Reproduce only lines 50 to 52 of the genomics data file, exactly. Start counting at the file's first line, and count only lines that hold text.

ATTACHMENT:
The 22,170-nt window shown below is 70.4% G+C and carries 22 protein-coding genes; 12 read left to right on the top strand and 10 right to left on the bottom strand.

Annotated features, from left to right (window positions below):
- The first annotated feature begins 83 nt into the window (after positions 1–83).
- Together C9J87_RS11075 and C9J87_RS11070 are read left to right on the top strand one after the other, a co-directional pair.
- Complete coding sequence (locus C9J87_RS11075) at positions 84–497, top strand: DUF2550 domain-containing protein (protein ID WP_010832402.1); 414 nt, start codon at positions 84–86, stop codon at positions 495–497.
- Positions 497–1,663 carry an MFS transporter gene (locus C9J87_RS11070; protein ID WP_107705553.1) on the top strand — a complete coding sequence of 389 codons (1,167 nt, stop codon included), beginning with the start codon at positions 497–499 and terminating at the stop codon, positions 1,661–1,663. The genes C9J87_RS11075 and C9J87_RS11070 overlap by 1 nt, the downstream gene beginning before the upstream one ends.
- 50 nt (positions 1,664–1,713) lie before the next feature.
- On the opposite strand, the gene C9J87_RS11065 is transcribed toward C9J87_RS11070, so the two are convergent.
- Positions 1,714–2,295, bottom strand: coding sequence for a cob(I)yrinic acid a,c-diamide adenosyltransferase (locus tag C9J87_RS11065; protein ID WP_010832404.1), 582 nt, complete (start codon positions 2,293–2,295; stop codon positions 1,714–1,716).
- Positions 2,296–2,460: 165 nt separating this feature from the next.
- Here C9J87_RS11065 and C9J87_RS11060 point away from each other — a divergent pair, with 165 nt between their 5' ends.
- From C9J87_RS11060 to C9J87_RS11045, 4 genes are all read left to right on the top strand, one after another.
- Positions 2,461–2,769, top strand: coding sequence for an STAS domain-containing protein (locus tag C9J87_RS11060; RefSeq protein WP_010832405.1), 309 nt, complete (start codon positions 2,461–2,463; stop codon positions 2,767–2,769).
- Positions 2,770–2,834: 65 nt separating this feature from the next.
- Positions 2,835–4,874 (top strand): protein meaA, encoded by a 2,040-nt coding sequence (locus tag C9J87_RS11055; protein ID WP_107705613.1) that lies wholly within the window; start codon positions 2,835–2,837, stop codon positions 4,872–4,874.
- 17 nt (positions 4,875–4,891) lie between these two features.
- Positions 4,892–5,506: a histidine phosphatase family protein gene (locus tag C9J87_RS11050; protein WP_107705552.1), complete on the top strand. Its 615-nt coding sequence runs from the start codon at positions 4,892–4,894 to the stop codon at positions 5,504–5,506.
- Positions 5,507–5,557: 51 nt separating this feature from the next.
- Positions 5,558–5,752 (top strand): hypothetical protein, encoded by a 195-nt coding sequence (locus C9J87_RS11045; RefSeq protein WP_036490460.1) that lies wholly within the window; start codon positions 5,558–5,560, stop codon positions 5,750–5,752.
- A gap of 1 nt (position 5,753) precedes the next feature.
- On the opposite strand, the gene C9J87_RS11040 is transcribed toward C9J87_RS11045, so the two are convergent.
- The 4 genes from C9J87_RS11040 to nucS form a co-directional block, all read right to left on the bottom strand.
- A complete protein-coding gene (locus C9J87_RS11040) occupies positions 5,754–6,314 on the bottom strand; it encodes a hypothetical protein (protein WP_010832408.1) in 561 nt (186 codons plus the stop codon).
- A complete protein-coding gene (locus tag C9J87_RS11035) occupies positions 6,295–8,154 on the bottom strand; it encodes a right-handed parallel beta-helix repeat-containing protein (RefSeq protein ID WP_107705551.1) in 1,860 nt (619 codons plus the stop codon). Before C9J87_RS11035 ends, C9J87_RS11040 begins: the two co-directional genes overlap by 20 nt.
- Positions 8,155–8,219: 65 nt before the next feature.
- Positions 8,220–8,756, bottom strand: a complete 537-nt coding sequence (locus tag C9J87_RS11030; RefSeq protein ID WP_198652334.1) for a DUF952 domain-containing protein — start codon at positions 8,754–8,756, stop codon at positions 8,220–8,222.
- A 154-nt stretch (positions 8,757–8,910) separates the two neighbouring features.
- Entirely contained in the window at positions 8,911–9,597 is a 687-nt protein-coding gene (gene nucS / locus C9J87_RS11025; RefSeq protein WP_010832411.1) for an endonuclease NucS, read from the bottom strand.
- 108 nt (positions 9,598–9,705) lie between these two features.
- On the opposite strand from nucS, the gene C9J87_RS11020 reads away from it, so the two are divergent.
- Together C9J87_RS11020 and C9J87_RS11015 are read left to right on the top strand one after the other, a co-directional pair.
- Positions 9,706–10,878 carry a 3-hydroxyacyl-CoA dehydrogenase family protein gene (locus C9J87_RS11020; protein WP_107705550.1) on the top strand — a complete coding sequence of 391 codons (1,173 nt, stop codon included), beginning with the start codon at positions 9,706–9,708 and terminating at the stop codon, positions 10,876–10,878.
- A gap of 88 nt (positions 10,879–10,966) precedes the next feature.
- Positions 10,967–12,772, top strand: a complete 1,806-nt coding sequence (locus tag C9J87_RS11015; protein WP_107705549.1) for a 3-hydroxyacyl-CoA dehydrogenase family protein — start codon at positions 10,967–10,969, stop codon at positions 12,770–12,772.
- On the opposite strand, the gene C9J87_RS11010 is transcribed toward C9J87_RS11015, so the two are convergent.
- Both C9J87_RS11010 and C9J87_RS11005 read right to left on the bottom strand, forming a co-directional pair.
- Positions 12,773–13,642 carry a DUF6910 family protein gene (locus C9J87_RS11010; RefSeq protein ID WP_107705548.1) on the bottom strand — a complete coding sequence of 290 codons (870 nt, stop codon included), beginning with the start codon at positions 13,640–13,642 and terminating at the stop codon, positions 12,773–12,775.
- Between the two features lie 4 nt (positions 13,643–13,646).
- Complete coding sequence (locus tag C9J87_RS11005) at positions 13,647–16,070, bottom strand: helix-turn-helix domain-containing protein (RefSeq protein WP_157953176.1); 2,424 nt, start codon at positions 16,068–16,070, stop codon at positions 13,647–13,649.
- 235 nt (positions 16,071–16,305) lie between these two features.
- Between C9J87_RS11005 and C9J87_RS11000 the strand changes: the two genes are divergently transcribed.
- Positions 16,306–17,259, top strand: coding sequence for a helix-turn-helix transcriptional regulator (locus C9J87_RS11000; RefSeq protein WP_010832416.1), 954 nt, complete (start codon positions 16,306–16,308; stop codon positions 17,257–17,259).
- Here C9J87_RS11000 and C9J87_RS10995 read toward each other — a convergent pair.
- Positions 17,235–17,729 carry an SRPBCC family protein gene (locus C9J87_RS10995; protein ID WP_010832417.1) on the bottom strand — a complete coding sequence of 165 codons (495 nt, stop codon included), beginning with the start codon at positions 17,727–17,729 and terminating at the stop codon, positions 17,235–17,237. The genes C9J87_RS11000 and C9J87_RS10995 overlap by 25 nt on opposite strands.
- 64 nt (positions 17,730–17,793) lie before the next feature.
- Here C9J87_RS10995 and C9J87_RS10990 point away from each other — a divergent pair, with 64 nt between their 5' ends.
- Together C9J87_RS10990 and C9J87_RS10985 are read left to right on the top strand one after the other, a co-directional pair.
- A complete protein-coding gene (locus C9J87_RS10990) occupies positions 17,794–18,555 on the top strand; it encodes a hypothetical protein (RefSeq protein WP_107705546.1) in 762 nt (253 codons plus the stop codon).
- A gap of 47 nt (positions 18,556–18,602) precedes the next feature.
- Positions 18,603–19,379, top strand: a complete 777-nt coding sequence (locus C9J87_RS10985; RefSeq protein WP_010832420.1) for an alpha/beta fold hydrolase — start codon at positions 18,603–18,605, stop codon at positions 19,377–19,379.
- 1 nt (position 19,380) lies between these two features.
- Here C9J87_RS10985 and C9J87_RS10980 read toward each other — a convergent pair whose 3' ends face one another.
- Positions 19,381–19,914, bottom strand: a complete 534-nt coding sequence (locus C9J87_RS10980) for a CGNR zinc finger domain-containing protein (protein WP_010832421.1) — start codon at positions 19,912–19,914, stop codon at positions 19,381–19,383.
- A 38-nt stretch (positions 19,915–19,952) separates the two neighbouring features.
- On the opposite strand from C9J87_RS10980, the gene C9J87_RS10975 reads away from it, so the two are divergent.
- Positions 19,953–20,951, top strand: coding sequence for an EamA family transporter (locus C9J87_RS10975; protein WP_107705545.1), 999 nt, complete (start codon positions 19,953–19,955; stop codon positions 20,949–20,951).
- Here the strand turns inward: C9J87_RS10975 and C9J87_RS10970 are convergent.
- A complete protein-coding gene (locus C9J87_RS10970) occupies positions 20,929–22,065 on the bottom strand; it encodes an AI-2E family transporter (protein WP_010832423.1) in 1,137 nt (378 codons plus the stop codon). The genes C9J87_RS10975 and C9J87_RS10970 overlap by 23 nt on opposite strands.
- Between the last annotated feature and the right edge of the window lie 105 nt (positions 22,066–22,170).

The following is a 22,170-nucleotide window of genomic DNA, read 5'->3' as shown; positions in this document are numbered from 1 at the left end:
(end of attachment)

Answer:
- Positions 18,603–19,379, top strand: a complete 777-nt coding sequence (locus C9J87_RS10985; RefSeq protein WP_010832420.1) for an alpha/beta fold hydrolase — start codon at positions 18,603–18,605, stop codon at positions 19,377–19,379.
- 1 nt (position 19,380) lies between these two features.
- Here C9J87_RS10985 and C9J87_RS10980 read toward each other — a convergent pair whose 3' ends face one another.